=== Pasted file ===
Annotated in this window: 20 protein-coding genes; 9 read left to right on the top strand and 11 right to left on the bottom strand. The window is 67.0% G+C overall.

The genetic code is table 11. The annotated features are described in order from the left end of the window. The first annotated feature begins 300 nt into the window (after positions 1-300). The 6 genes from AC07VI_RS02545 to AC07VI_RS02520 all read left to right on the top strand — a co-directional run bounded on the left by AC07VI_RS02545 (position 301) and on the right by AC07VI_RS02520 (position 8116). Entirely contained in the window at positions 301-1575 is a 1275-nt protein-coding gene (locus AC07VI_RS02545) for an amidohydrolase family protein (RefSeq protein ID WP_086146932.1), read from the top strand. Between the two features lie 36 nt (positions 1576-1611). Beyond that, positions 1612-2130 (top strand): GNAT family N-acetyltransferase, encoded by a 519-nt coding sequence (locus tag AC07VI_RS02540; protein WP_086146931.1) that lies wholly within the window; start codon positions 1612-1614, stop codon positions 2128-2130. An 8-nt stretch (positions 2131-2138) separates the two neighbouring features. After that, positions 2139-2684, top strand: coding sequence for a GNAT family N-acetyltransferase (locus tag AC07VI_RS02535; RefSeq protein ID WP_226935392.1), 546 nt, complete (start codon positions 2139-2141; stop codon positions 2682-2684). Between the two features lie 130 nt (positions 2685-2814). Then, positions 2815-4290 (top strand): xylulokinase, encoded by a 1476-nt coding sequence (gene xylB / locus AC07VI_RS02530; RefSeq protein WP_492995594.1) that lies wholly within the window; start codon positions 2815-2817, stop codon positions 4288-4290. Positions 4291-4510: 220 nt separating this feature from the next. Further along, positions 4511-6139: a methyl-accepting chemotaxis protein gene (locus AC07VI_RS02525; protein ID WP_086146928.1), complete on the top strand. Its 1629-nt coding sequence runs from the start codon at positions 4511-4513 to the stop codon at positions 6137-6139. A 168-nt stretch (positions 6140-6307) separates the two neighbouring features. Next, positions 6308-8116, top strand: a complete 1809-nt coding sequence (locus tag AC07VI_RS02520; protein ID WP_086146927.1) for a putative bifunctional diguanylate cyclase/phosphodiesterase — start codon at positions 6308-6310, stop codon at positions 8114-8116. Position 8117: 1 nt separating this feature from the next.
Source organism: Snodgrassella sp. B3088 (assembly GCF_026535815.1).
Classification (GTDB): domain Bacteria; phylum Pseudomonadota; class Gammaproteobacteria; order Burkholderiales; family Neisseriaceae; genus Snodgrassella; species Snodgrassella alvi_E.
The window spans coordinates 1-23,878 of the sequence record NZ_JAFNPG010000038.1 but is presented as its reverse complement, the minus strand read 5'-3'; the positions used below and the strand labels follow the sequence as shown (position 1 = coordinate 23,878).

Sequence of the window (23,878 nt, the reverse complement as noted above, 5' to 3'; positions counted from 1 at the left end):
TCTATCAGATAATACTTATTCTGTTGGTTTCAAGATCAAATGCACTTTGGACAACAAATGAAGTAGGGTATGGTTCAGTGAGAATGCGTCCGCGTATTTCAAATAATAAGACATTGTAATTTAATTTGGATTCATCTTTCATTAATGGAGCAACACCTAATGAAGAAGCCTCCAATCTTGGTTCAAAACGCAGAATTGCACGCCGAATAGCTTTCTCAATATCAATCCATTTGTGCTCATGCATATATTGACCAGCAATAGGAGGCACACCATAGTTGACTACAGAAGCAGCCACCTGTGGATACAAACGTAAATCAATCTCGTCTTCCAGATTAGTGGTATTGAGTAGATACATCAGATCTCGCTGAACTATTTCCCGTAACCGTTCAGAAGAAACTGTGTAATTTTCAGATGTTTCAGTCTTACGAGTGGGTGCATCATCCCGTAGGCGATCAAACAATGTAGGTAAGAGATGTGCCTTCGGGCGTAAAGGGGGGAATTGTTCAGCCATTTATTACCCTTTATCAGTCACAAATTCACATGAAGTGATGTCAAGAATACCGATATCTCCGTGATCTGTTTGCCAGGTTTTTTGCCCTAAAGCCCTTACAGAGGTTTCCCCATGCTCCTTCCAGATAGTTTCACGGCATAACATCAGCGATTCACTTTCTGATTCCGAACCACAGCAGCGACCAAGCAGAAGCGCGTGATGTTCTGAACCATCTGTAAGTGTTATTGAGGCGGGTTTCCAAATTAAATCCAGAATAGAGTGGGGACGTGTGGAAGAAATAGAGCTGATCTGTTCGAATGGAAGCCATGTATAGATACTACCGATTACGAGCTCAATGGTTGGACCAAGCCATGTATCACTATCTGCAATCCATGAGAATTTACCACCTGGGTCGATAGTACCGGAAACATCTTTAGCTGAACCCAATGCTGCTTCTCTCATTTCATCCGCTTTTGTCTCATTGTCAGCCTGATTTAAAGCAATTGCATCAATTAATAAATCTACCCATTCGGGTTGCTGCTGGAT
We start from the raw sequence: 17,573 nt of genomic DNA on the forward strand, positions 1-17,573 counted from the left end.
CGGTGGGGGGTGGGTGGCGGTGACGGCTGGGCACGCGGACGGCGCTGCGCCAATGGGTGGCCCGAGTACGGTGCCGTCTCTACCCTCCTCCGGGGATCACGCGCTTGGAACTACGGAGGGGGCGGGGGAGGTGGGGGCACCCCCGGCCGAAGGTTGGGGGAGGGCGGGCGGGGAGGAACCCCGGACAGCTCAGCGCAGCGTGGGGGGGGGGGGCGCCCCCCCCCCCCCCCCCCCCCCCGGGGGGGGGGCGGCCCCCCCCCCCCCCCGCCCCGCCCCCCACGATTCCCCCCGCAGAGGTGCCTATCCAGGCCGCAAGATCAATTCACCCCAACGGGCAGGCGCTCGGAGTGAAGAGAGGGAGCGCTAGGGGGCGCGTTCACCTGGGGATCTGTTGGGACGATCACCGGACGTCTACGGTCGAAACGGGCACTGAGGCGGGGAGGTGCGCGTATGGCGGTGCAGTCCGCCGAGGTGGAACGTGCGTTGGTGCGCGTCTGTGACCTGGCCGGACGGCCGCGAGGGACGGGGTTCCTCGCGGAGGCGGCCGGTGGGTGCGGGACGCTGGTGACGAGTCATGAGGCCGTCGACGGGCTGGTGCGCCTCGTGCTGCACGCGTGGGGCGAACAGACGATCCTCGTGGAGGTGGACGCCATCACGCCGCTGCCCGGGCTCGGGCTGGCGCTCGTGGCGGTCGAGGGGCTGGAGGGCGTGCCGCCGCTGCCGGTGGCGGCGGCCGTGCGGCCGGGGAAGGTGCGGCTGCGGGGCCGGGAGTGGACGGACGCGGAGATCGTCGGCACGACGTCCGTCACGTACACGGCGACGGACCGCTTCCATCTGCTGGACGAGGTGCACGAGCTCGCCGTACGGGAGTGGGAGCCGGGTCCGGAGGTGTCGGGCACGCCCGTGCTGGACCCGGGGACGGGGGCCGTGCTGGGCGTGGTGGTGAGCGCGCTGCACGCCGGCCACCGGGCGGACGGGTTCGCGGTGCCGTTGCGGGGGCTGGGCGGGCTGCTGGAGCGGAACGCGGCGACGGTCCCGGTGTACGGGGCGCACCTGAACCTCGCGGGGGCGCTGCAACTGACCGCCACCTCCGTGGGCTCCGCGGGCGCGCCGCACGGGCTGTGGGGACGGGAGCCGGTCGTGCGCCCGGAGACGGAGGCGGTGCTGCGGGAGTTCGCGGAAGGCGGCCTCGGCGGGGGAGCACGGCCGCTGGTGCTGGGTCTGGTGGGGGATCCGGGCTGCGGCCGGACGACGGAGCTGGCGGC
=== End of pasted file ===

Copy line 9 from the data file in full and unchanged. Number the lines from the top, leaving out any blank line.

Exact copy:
CGGTGGGGGGTGGGTGGCGGTGACGGCTGGGCACGCGGACGGCGCTGCGCCAATGGGTGGCCCGAGTACGGTGCCGTCTCTACCCTCCTCCGGGGATCACGCGCTTGGAACTACGGAGGGGGCGGGGGAGGTGGGGGCACCCCCGGCCGAAGGTTGGGGGAGGGCGGGCGGGGAGGAACCCCGGACAGCTCAGCGCAGCGTGGGGGGGGGGGGCGCCCCCCCCCCCCCCCCCCCCCCCGGGGGGGGGGCGGCCCCCCCCCCCCCCCGCCCCGCCCCCCACGATTCCCCCCGCAGAGGTGCCTATCCAGGCCGCAAGATCAATTCACCCCAACGGGCAGGCGCTCGGAGTGAAGAGAGGGAGCGCTAGGGGGCGCGTTCACCTGGGGATCTGTTGGGACGATCACCGGACGTCTACGGTCGAAACGGGCACTGAGGCGGGGAGGTGCGCGTATGGCGGTGCAGTCCGCCGAGGTGGAACGTGCGTTGGTGCGCGTCTGTGACCTGGCCGGACGGCCGCGAGGGACGGGGTTCCTCGCGGAGGCGGCCGGTGGGTGCGGGACGCTGGTGACGAGTCATGAGGCCGTCGACGGGCTGGTGCGCCTCGTGCTGCACGCGTGGGGCGAACAGACGATCCTCGTGGAGGTGGACGCCATCACGCCGCTGCCCGGGCTCGGGCTGGCGCTCGTGGCGGTCGAGGGGCTGGAGGGCGTGCCGCCGCTGCCGGTGGCGGCGGCCGTGCGGCCGGGGAAGGTGCGGCTGCGGGGCCGGGAGTGGACGGACGCGGAGATCGTCGGCACGACGTCCGTCACGTACACGGCGACGGACCGCTTCCATCTGCTGGACGAGGTGCACGAGCTCGCCGTACGGGAGTGGGAGCCGGGTCCGGAGGTGTCGGGCACGCCCGTGCTGGACCCGGGGACGGGGGCCGTGCTGGGCGTGGTGGTGAGCGCGCTGCACGCCGGCCACCGGGCGGACGGGTTCGCGGTGCCGTTGCGGGGGCTGGGCGGGCTGCTGGAGCGGAACGCGGCGACGGTCCCGGTGTACGGGGCGCACCTGAACCTCGCGGGGGCGCTGCAACTGACCGCCACCTCCGTGGGCTCCGCGGGCGCGCCGCACGGGCTGTGGGGACGGGAGCCGGTCGTGCGCCCGGAGACGGAGGCGGTGCTGCGGGAGTTCGCGGAAGGCGGCCTCGGCGGGGGAGCACGGCCGCTGGTGCTGGGTCTGGTGGGGGATCCGGGCTGCGGCCGGACGACGGAGCTGGCGGC